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Divine Impassibility and the Crucifixion
First of all, thank you very much for your lectures. Although I am a Muslim, they are very informative and helped me reason in my belief in God. (Even though sometimes, all that philosophy talk was too much for me!)
I have two questions:
1. In saying that God felt pain that mankind had sinned (and therefore sent Jesus as a lamb for their sins), or that Christ's soul suffered, or that Christ cried out to God for help when he was on the Cross, are we not degrading God's nature? Because if God is able to be hurt (not physically, but spiritually) by mankind, isn't it a weakness of character and shows that we are able to harm Him? In fact, that would mean that when God created Adam, He created within Himself a weakness because the sons of Adam would cause Him grievance. At least, that is my understanding of it.
2. I know that you tend to answer questions based on theism and not specifically on Christianity, but please bear with me here. As I understand the Trinity, each part of the Trinity is fully God. Jesus had to die because he was devoid of any sins (because he was divine). So, when he was crucified, the part of him that had to die was not merely his human body, but the sinless soul, in order for the sacrifice to mean anything. So, okay, he died and then was resurrected three days later. Does that mean that for that portion of three days, God had died? Because Jesus is fully God, right? Or, if he is not, does it mean that God was 1/3rd less divine? And, if Jesus died (part of the triune), does that mean that part of God is not eternal?
Thank you very much for reading this (and possibly answering it).
Dr. Craig responds:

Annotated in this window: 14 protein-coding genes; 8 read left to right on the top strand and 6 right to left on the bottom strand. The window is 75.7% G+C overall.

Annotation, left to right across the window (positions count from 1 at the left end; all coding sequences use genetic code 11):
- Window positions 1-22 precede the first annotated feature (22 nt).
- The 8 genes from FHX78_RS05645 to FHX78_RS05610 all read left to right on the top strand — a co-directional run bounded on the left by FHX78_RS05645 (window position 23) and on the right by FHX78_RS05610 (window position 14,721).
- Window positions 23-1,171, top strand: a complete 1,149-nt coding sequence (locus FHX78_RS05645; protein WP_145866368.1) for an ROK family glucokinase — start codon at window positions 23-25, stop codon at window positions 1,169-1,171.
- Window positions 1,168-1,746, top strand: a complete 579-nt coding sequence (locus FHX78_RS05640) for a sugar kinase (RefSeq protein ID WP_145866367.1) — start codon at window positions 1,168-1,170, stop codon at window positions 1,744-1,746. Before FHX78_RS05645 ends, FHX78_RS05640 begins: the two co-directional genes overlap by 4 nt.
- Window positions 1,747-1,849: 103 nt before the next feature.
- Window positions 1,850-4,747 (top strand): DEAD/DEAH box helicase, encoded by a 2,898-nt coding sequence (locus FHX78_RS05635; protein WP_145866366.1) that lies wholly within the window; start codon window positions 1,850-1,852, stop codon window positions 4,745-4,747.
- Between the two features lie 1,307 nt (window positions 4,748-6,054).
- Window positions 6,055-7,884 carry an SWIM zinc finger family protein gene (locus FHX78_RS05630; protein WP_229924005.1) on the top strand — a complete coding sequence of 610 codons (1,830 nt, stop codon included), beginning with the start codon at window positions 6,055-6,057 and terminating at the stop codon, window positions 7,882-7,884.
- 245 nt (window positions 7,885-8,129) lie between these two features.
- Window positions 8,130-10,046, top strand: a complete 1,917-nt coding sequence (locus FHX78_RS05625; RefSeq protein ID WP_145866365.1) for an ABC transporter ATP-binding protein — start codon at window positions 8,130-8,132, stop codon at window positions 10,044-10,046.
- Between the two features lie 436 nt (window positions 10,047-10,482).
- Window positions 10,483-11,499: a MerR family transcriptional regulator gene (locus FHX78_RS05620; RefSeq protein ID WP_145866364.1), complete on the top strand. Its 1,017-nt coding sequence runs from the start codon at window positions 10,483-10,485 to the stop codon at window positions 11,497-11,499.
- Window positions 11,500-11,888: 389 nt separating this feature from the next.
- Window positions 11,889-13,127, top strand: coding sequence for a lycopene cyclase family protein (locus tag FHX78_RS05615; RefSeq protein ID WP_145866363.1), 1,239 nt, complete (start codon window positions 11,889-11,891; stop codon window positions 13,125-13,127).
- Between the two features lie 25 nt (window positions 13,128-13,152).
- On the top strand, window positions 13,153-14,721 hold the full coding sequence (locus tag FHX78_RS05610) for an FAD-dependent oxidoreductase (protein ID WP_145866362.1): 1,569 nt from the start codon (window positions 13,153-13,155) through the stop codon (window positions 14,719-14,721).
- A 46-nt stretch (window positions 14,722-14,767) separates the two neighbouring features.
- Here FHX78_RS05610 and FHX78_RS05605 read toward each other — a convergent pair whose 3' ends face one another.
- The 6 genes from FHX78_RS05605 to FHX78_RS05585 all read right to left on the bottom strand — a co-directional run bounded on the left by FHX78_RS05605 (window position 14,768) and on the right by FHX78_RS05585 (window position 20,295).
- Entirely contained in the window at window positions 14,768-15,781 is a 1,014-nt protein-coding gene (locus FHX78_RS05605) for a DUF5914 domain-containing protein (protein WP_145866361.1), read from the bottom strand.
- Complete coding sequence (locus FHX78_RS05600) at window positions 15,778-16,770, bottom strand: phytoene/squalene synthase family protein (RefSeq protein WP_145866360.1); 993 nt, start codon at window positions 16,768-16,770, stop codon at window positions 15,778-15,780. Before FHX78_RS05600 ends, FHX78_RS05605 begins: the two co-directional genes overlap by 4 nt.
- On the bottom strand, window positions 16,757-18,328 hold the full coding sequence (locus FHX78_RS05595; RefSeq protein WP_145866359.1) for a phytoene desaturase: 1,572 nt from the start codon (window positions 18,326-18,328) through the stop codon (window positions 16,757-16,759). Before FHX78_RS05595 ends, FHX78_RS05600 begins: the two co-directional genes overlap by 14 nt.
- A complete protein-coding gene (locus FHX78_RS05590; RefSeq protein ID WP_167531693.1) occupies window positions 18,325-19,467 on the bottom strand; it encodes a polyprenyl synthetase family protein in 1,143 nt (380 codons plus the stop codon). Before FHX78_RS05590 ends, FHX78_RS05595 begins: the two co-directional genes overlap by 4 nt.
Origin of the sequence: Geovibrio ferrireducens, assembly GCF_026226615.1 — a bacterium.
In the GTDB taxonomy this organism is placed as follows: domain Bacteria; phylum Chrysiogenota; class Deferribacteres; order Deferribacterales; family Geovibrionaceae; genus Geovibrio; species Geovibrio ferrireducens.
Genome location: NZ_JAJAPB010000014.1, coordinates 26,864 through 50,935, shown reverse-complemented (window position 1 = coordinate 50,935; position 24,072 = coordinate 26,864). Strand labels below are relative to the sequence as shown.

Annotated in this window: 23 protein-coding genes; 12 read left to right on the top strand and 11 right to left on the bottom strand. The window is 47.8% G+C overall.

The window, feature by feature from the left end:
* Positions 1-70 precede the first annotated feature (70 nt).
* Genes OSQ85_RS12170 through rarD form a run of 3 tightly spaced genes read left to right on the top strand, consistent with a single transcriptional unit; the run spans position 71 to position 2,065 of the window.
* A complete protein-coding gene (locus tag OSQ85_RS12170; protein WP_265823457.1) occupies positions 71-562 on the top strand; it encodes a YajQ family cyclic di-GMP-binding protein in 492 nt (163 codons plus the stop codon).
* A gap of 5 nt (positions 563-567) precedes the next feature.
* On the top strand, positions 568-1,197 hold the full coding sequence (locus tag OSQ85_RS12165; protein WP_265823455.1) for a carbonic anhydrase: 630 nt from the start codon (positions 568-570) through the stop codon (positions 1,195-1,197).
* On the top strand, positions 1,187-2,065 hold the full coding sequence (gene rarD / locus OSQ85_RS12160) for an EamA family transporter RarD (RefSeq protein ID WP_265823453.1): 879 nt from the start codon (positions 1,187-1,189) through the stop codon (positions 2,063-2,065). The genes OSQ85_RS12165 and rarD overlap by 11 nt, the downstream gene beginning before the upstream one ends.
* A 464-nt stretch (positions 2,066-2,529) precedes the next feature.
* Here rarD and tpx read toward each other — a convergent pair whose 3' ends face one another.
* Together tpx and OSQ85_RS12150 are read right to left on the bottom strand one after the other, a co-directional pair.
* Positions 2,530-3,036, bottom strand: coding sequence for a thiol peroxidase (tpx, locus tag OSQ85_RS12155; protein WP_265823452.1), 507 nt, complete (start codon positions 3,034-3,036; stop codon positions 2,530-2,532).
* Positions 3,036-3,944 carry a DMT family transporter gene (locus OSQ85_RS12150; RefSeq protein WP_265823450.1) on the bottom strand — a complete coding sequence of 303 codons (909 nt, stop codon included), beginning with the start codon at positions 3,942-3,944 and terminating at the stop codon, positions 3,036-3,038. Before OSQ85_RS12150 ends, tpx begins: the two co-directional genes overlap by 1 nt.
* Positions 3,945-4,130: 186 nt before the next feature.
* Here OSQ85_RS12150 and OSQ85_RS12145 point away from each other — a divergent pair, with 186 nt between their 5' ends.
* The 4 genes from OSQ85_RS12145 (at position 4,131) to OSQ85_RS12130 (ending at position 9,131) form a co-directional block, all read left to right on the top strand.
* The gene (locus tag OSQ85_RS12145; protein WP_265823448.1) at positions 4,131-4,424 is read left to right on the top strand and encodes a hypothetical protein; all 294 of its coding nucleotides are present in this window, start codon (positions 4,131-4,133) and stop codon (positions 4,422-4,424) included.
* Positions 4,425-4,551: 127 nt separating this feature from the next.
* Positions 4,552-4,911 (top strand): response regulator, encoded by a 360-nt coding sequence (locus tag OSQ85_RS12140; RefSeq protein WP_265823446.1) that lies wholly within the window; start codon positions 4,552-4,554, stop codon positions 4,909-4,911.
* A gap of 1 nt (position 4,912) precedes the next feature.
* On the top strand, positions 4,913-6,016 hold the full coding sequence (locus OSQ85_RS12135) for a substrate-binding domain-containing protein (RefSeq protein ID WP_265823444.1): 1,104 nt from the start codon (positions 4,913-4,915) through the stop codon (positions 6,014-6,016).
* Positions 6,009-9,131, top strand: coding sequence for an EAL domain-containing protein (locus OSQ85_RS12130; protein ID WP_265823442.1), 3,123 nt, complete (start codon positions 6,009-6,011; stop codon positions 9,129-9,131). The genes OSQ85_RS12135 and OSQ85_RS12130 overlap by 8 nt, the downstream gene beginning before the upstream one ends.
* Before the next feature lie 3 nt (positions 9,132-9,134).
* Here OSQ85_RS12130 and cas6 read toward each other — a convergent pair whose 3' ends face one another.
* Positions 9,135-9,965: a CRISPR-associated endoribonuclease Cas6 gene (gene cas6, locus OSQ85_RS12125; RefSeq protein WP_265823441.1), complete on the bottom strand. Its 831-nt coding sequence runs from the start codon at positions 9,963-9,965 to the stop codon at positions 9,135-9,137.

Having an avid interest in medieval Islamic philosophy and having chosen Islam as my side area of specialization in my doctoral work in theology, I very much enjoy talking with Muslims about these important questions, Mun. Thanks for writing! Your question will help Muslim readers of our site all around the world to understand better what Christians believe.
1. Since Muslims and Christians alike accept Genesis as God’s revealed word, we all must deal with the question of what the text means when it says that when God saw the pervasive sin of mankind “it grieved Him to His heart” (Gen. 6.6). Is this to be taken literally, or is this just an anthropomorphic way of speaking of God (that is, speaking of God in human terms)? The biblical narrative is indisputably filled with anthropomorphic descriptions of God, describing Him as “seeing” and “hearing” things, and so on. But should we understand God to be literally without emotions?
The view that God is in no way affected by creatures is called the impassibility of God. This seems to be the view that you favor. God cannot suffer emotional pain. Divine impassibility was thought by medieval Christian theologians to be one of the attributes of God. So you would find many Christians historically who would agree with your view. But on the contemporary scene there are very few theologians who would defend such a doctrine. There seems to be no good reason for taking the biblical descriptions of God’s emotions non-literally. Far from seeing susceptibility to emotional pain as a weakness, most contemporary Christian philosophers and theologians would say quite the opposite: that it is a weakness for a person to be unmoved by human suffering and a strength to feel emotions, including pain, indignation, compassion, etc. In fact, think of the etymology of the word “compassion”: to suffer along with. As the greatest conceivable being, God must be compassionate and share our sorrows and joys. Impassibility is actually a weakness, whereas compassion redounds to God’s greatness.